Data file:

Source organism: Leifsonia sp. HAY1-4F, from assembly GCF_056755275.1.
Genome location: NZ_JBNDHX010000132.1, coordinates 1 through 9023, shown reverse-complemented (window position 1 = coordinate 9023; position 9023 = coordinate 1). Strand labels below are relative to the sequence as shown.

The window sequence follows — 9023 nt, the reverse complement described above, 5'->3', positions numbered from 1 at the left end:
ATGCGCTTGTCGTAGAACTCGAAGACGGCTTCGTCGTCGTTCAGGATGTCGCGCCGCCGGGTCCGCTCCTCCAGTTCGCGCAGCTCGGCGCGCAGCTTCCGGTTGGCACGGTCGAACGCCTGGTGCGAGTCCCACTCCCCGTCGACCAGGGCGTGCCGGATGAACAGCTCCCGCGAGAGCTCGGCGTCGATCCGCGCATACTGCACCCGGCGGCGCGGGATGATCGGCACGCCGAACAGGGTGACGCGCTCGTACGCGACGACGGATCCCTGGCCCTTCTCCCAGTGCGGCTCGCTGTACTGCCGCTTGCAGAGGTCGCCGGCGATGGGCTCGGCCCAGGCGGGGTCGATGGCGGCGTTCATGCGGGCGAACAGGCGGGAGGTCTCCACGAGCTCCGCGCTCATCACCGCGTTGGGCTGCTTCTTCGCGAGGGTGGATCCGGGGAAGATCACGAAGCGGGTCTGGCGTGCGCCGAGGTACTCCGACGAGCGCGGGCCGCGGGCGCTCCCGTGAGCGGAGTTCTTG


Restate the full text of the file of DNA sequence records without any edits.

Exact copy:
Source organism: Leifsonia sp. HAY1-4F, from assembly GCF_056755275.1.
Genome location: NZ_JBNDHX010000132.1, coordinates 1 through 9023, shown reverse-complemented (window position 1 = coordinate 9023; position 9023 = coordinate 1). Strand labels below are relative to the sequence as shown.

The window sequence follows — 9023 nt, the reverse complement described above, 5'->3', positions numbered from 1 at the left end:
ATGCGCTTGTCGTAGAACTCGAAGACGGCTTCGTCGTCGTTCAGGATGTCGCGCCGCCGGGTCCGCTCCTCCAGTTCGCGCAGCTCGGCGCGCAGCTTCCGGTTGGCACGGTCGAACGCCTGGTGCGAGTCCCACTCCCCGTCGACCAGGGCGTGCCGGATGAACAGCTCCCGCGAGAGCTCGGCGTCGATCCGCGCATACTGCACCCGGCGGCGCGGGATGATCGGCACGCCGAACAGGGTGACGCGCTCGTACGCGACGACGGATCCCTGGCCCTTCTCCCAGTGCGGCTCGCTGTACTGCCGCTTGCAGAGGTCGCCGGCGATGGGCTCGGCCCAGGCGGGGTCGATGGCGGCGTTCATGCGGGCGAACAGGCGGGAGGTCTCCACGAGCTCCGCGCTCATCACCGCGTTGGGCTGCTTCTTCGCGAGGGTGGATCCGGGGAAGATCACGAAGCGGGTCTGGCGTGCGCCGAGGTACTCCGACGAGCGCGGGCCGCGGGCGCTCCCGTGAGCGGAGTTCTTG